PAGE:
Spaying/Neutering... stunt growth if too early?

This forum is for dog lovers seeking everyday advice and suggestions on health-related issues. Remember, however, that advice on a public forum simply can't be a substitute for proper medical attention. Only your vet can say assuredly what is best for your dog.

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Dixie- (Missing!)

Barked: Thu Apr 12, '07 4:00am PST 
I've heard neutering labs too early can stunt their growth. What about spaying? Dixie is 3 months old which I know is getting close to the typical time to spay, but will it affect her growth? Should I wait til she's closer to a year or even older? I'm not worried about her heats she may go through if we decide to wait as we live pretty far out and not really many dogs around, plus she is primarily inside and usually just goes out when we are out with her. I DO NOT want to bring anymore lab mixes into this world, or even full labs. But I do want her to get to be a good size, her right size. So, does spaying stunt growth or is that just neuter?

Live- to PLAY!-
Barked: Thu Apr 12, '07 4:18am PST 
Hi Dixie Belle

My brother Jackson is getting neutered today. He's 7 1/2 months old. Mom and Dad had the same concerns that you do. Our Vet said that between 6 and 8 months is the right time to Spay and/or neuter. She also said that genetics dictate how large a dog will grow and it doesn't have anything to do with spaying or neutering.
That's what our Vet said anyway, what did your Vet say?
Mom and Dad will have me neutered in a couple of months, but this because the procedure is expensive and the budget can't handle the two of us having the procedure at the same time.

Thanks for asking the question, Mom and Dad are interested to see what other pups have to say on this subject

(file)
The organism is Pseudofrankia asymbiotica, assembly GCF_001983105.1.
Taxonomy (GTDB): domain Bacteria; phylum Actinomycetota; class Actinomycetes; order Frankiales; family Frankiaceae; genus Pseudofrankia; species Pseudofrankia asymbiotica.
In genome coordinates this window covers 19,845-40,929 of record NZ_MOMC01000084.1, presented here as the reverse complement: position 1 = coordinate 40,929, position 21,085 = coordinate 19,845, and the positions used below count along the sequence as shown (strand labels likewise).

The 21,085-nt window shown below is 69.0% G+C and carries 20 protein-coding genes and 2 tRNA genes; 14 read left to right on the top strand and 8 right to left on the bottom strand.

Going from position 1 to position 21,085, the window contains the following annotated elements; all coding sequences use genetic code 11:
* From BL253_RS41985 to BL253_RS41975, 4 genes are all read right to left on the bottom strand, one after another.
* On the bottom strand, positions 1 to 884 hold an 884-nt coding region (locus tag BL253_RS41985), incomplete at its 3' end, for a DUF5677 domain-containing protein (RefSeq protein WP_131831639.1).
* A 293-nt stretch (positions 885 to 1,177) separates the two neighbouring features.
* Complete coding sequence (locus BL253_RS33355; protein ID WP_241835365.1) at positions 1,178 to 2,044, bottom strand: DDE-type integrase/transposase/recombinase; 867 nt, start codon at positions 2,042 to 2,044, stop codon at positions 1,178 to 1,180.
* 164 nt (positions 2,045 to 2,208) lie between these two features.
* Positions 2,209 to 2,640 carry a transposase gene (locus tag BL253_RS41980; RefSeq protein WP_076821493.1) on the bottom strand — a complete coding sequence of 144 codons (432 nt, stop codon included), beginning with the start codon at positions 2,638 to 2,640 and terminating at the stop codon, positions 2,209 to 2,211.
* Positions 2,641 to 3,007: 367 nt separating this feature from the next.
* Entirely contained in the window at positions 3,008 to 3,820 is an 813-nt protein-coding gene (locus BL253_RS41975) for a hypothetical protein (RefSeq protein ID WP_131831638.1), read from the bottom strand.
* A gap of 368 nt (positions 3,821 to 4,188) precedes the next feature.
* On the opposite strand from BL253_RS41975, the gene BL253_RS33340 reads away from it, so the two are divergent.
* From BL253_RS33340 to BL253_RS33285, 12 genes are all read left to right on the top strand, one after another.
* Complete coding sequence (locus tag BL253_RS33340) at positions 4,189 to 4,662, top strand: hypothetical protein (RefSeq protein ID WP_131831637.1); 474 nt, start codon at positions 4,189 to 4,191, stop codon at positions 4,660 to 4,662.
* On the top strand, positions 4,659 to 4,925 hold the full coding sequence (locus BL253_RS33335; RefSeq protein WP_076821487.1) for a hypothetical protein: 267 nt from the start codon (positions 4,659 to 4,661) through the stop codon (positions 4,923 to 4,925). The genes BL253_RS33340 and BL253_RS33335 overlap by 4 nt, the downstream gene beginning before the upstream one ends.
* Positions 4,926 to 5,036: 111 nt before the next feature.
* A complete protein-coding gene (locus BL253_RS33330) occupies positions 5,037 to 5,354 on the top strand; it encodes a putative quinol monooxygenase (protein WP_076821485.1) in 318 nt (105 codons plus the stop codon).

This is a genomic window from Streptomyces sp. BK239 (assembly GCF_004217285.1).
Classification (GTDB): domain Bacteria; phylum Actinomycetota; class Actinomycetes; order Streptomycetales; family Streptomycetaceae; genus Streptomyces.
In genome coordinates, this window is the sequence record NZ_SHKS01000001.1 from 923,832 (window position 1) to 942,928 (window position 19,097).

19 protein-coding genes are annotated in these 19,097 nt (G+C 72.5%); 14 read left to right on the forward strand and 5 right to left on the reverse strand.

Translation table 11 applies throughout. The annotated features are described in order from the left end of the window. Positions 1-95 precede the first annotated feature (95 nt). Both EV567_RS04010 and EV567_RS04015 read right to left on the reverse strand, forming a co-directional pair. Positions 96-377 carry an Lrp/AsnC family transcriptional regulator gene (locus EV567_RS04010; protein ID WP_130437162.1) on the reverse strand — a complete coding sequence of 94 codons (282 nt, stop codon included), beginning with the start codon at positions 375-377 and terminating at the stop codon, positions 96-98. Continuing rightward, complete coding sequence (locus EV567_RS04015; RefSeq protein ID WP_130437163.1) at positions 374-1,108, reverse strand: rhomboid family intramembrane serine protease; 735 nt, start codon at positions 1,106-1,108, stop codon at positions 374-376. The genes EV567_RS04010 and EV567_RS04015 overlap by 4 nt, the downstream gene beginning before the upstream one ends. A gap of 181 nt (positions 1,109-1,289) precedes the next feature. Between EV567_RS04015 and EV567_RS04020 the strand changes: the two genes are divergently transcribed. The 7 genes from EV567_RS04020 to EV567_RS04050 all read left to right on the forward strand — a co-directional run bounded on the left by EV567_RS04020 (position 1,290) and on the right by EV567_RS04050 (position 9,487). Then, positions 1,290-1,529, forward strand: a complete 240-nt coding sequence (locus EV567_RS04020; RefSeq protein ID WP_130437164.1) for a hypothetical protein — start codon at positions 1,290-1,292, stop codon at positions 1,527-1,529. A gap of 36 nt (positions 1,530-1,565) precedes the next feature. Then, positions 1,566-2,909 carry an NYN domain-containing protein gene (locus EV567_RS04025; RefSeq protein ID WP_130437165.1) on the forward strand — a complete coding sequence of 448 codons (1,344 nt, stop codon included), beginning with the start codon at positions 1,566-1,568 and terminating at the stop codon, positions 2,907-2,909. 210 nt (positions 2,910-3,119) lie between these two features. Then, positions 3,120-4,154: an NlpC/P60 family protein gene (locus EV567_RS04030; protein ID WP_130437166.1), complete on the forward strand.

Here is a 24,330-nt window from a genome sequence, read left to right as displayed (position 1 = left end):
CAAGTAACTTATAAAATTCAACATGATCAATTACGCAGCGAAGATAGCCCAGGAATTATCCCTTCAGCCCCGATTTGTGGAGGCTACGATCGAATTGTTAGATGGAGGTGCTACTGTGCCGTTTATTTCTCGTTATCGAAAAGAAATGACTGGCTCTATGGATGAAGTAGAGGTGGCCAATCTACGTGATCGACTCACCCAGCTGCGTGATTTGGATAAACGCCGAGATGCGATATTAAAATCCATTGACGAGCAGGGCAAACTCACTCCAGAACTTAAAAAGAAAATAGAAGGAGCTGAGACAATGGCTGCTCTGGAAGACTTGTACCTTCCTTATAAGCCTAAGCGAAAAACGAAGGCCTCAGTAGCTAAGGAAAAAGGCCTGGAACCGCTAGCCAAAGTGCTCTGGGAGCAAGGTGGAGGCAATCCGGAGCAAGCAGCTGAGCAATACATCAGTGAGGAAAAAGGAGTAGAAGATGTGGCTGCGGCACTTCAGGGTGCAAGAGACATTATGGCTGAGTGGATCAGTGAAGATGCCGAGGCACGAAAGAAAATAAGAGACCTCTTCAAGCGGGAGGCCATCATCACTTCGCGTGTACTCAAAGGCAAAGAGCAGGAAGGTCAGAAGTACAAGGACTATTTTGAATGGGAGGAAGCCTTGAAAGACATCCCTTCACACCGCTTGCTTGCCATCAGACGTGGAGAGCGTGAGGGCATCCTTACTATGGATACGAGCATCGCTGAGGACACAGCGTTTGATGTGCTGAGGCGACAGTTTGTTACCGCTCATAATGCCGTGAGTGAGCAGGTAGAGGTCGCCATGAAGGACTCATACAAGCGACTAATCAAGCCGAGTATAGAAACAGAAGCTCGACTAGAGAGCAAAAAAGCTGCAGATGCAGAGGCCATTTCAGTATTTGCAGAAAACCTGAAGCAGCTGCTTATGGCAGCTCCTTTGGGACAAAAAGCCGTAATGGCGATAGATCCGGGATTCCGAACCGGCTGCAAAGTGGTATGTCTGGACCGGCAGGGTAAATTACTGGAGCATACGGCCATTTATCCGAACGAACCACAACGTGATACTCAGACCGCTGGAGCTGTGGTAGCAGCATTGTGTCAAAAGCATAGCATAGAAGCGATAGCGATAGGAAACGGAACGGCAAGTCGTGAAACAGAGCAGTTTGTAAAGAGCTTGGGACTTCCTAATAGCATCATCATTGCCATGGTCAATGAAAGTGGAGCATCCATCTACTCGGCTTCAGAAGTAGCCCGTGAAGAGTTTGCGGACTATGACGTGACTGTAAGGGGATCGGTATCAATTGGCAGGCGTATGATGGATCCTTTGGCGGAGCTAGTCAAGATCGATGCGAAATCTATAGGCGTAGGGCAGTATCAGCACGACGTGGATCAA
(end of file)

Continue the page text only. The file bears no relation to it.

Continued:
Dixie- (Missing!)

Barked: Thu Apr 12, '07 4:25am PST 
My hubby had labs growing up and their vet told them that neutering before 18mo-2years can stunt growth. Hubby only had male dogs though and we have a female. Didn't know if it is the same or just males or what? I personally don't understand how they can tell if an individual dog would have grown more if he'd been neutered a year later than he was. But hubby is adament that we allow her to grow to full size, though he too isn't sure if the rule applies for females.


for Rio - CYSTS BE GONE!!
Barked: Thu Apr 12, '07 5:12am PST 
I heard the same thing about shepherds - males only though.

My anecdotal story - as I have exactly one male shepherd! He was neutered at 6 months old and weighed 60 pounds. His full grown weight is between 85 and 90. Breed standard for GSDs tops out at 86 pounds for males, so if his growth was stunted, I'm happy for it. GSDs with their long backs aren't designed to be huge.
Tohbi - Deceased- 10/04/2013

Blue-Eyed Devil
Barked: Thu Apr 12, '07 5:21am PST 
I had Tohbi neutered at 5.5 months. I wanted to make sure he didn't get a chance to feel the "hormones" and go all aggressive on me.

He comes from show lines and he's about 80 lbs. The max they're supposed to be is 90. I don't think he was stunted.

I'd rather have a big mellow puppy than a huge mean one. Just my opinion.

Can I have a- cookie?
Barked: Thu Apr 12, '07 6:23am PST